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multi-donor cooperation based on mutual trust.
Last year was a difficult one for governments and businesses. Has the world financial crisis affected the amount of donations you receive?
2009 has seen a record number of donations. The reason is the increased volume of funds from the US, who have had a desire to speed up the completion of some projects in South East Europe. Also some grant contracts were promised before the beginning of the financial and economic crisis. We may see a reduction in donations this and next year since some countries have significantly cut their budgets for international development aid. In addition, some organisations - such as the United Nations Development Programme in Bosnia and Herzegovina, for example - that have their funds implemented through the ITF, have now completed their programmes.
How would you judge your success since being established in 1998?
In the 12 years of its existence, the ITF has implemented over 2,300 projects; it has cleaned over 100 million square metres of contaminated territories; rehabilitated 1,000 mine victims; involved over 1,000 people in programmes of psychosocial and socio-economic reintegration; trained 40,000 children and adults on mine risks; and trained 800 experts. Four South East European countries (Albania, Macedonia, Montenegro and Serbia) have been cleared of minefields. The ITF has launched a programme outside of the region and designed projects beyond the field of humanitarian demining. These are all impressive results and we would not have been able to achieve them without the excellent enthusiastic, young team of experts and project managers that work in the organisation.
In which countries do you currently have the biggest projects and why?
Because those countries have been the most affected from mines, most funds are allocated for projects of cleaning minefields in Bosnia and Croatia. We will also focus on cleaning the areas contaminated with cluster bombs in Serbia. The biggest projects in financial terms are currently in Gerdec in Albania where our team is clearing up the effects of the explosion of the ammunition and weapons depot.
Apart from clearing the mines, you also include programmes that help mine victims. What do these programmes consist of?
ITF funded a number of rehabilitation programmes for mine victims that were then implemented by nongovernmental organisations or public institutions. Mine injuries have negative and long-term multiplier effects - inability to be self-reliant, impact on other family members of mine victims, burden to the health system. It is most important to rehabilitate survivors [most are treated at the University Rehabilitation Institute in Soča] and to ensure their socio-economic reintegration. Currently, the most prominent project in this area is the rehabilitation of children from Gaza that was initiated and supported by the Slovenian President dr. Danilo Türk.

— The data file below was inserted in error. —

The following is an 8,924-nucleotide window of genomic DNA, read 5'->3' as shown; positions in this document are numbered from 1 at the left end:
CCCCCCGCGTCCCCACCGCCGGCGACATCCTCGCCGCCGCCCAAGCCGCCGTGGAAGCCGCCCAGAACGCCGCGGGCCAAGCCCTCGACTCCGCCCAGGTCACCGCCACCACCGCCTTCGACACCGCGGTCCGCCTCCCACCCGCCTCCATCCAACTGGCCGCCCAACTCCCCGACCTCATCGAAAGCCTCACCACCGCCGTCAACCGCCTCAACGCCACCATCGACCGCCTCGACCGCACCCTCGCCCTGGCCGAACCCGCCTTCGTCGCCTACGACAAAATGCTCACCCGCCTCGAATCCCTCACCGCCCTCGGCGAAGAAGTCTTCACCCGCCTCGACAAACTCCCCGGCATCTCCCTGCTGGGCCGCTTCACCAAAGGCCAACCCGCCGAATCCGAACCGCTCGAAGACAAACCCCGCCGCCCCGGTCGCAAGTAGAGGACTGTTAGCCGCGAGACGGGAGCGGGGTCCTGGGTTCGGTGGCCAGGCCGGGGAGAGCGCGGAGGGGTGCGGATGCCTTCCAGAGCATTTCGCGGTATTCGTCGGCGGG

Your plan is to see mine-affected countries of South-Eastern Europe (SEE) free from the effect of mines and unexploded ordnance by end of 2010. Is this achievable?
It is the obligation of the Ottawa Convention signatories and their national programmes [to achieve this]. The biggest progress has been made in Albania, which has been declared a mine-free country. Serbia, Montenegro and Macedonia only have to declare this formally, while Bosnia-Herzegovina and Croatia have asked for an extension until 2019. Whether that happens depends largely on the two countries, their national strategies and programmes, the presence of the international donor community and setting effective priorities.
Are you planning any projects in new areas?
A new strategy for 2009-2015 provides for expansion of activities outside the SEE region. We are now present in the countries of the South Caucasus and Central Asia, where we are working closely with the OSCE in particular in establishing the Centre for Mine Action Coordination (CAMACC) based on the regional organisation in South East Europe (SEEMACC). ITF is also developing new projects for the Middle East, Colombia, Afghanistan and Vietnam.
What are your plans for the future and what should Slovenia's role be within these plans?
The ITF is going through intensive preparations to continue projects in other areas of the conventional weapons destruction (CWD) - stockpiles of ammunition, small arms and light weapons, and cluster munitions. In the future, this will represent a growing share of the total volume of our work. In regards to this we are already in talks with some major donors.
Slovenia remains an important factor in the successful operation of the ITF. Financial support through the Ministry of Defence and help from the Ministry of Foreign Affairs through its diplomatic network enables us to successfully fulfil our mission. Slovenia needs to strengthen this support if it wants the ITF to continue to be one of its most successful foreign policy projects.